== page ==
AI-Guided Milestone | Watson Options | The Unmatched

“Fear of AI is a decadent, first-world problem.”

UPenn Prof. Saurabh Jha during his keynote speech at the recently-posted Michigan AI 2020 Symposium.


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The Imaging Wire


An AI-Guided Ultrasound Milestone

We’ve heard a lot about AI-guidance’s potential to expand ultrasound to less experienced users, and a new study in JAMA Cardiology just provided scientific evidence to support these claims.

  • The Study – The researchers had eight nurses (w/ 1hr of basic US training) perform a 10-view echocardiogram protocol on 30 patients (240 patients total) using Caption Health’s Caption Guidance software installed on a Terason ultrasound. They then had a team of trained sonographers perform the same scans without AI guidance, and assigned five blinded experts to review both the sonographer and AI-guided scans.
  • The Results – The expert reviewers found that the AI-guided nurses produced “diagnostic quality” scans on the vast majority of left ventricular size (98.8%), left ventricular function (98.8%), right ventricular size (92.5%), and pericardial effusion presence (98.8%) assessments (the four primary assessments). The nurses and trained sonographers’ scans also “were not significantly different” when identifying normal and abnormal size/function (90.6% to 96.6% agreement rates).
  • The Takeaway – This study shows that ultrasound novices can perform quality echocardiography assessments with the help of AI guidance (at least for these four main assessments), which is a solid milestone considering that’s exactly what AI-guided ultrasound technology is intended to do. It could also prove to be a key milestone in ultrasound’s expansion to frontline clinicians.

The Wire

  • Making a Better Mammogram: Breast imaging startup, Imagine Scientific, unveiled a new monochromatic X-ray source technology that they say can produce high-quality images, with 85% less radiation, and higher sensitivity than current mammography X-ray sources, without compression. The prototype combines two X-ray emission processes to generate more focused monochromatic X-ray beams, allowing the quality and dosage improvements over multi-wavelength X-ray emission beams, and making it a potential alternative to the X-ray tubes used in current DM and DBT mammography systems. Imagine Scientific suggests that its tech could bring similar improvements to other X-ray modalities too.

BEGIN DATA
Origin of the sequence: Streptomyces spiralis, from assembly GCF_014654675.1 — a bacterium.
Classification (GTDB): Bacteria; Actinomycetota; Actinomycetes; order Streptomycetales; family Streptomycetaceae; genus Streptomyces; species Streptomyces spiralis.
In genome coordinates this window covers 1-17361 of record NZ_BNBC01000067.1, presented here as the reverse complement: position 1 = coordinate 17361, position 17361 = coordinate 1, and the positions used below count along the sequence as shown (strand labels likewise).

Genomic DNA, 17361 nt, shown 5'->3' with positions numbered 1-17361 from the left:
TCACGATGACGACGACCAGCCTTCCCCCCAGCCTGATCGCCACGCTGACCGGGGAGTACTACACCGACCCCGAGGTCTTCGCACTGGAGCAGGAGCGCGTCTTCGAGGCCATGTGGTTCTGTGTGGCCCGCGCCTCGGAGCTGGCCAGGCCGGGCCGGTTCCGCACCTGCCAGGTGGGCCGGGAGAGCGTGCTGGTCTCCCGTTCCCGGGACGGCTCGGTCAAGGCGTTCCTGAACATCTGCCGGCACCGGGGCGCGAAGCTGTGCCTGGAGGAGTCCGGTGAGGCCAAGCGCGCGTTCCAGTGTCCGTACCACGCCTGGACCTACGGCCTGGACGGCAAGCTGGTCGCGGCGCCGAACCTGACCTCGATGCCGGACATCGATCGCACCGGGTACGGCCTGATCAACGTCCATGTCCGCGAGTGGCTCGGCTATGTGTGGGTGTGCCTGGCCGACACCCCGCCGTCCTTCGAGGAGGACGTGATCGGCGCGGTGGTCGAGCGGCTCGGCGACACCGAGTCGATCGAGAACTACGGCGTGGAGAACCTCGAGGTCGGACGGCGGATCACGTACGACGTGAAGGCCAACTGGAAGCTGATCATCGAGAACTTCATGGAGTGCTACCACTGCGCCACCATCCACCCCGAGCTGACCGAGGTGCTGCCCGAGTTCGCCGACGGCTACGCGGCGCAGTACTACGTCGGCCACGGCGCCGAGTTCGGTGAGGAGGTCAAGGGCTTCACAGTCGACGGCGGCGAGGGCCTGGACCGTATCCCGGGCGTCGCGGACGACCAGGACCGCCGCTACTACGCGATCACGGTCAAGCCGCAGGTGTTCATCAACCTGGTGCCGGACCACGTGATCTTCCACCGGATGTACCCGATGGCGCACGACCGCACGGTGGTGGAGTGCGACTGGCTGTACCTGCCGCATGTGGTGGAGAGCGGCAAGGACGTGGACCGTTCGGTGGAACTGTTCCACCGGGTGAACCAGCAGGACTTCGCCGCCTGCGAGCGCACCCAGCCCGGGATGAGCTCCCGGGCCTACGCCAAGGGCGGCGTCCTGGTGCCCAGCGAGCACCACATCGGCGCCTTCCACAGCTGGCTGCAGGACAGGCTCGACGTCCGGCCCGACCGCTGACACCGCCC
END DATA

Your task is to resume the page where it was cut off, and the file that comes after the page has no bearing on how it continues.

• IBM Exploring Watson Health Options: After a decade of big bets and public challenges, IBM is exploring selling its Watson Health division (including Merge) as part of its increased focus on its cloud business. IBM is reportedly evaluating a number of options including selling to a PE firm or another industry player, although it’s unknown how much IBM is looking to make from the division that brings in about $1B annually and reportedly isn’t profitable.
  • NJH’s Incidental Improvements: Denver’s National Jewish Health improved its incidental lung nodule follow-up rates after adopting a system that combines standardized “tracker” phrases, radiology report follow-up recommendations, and a computerized registry that reminds patients and providers to follow up. After launching the system in 2011 (sample = 410 before adoption, 626 after) NJH increased its ratio of CT reports that include follow-up guidance (30% to 94%), reduced its ratio of reports that were missing follow-up timelines or recommended follow-ups beyond 24 months (48% to 31%), and increased its patients’ on-time follow rates (46% to 55%).
  • China’s AI Leadership: Harvard Business Review detailed China’s recent emergence as a global AI leader, surpassing the U.S. in both AI research papers and patents, and appearing “poised” for AI business leadership (particularly w/ voice and image recognition). However, the article suggests that China’s AI accomplishments have been inflated by the country’s AI-friendly regulations and open data sharing practices, and China’s actual technological capabilities and production of “truly original ideas” are not as strong as some might assume.
  • LC Screening Evidence: Initial results from the NHS’ SUMMIT study (n = 12.1k patients; 55-78yrs) suggest that making lung cancer CT screenings a standard procedure for current and ex-smokers significantly increases early-stage cancer detections (70% detected at stage 1-2 vs. 30% w/ current methods). This could reduce the UK’s lung cancer mortality rates by 25% for men and 30%-40% for women, which is enough to prompt calls for the country to adopt a national lung cancer screening program.
  • United Imaging & Vizient: United Imaging and Vizient launched an alliance that will make UIH’s CT portfolio available to Vizient members at special contracted rates. This alliance comes just two months after UIH launched a similar CT/PET/MRI partnership with Intalere.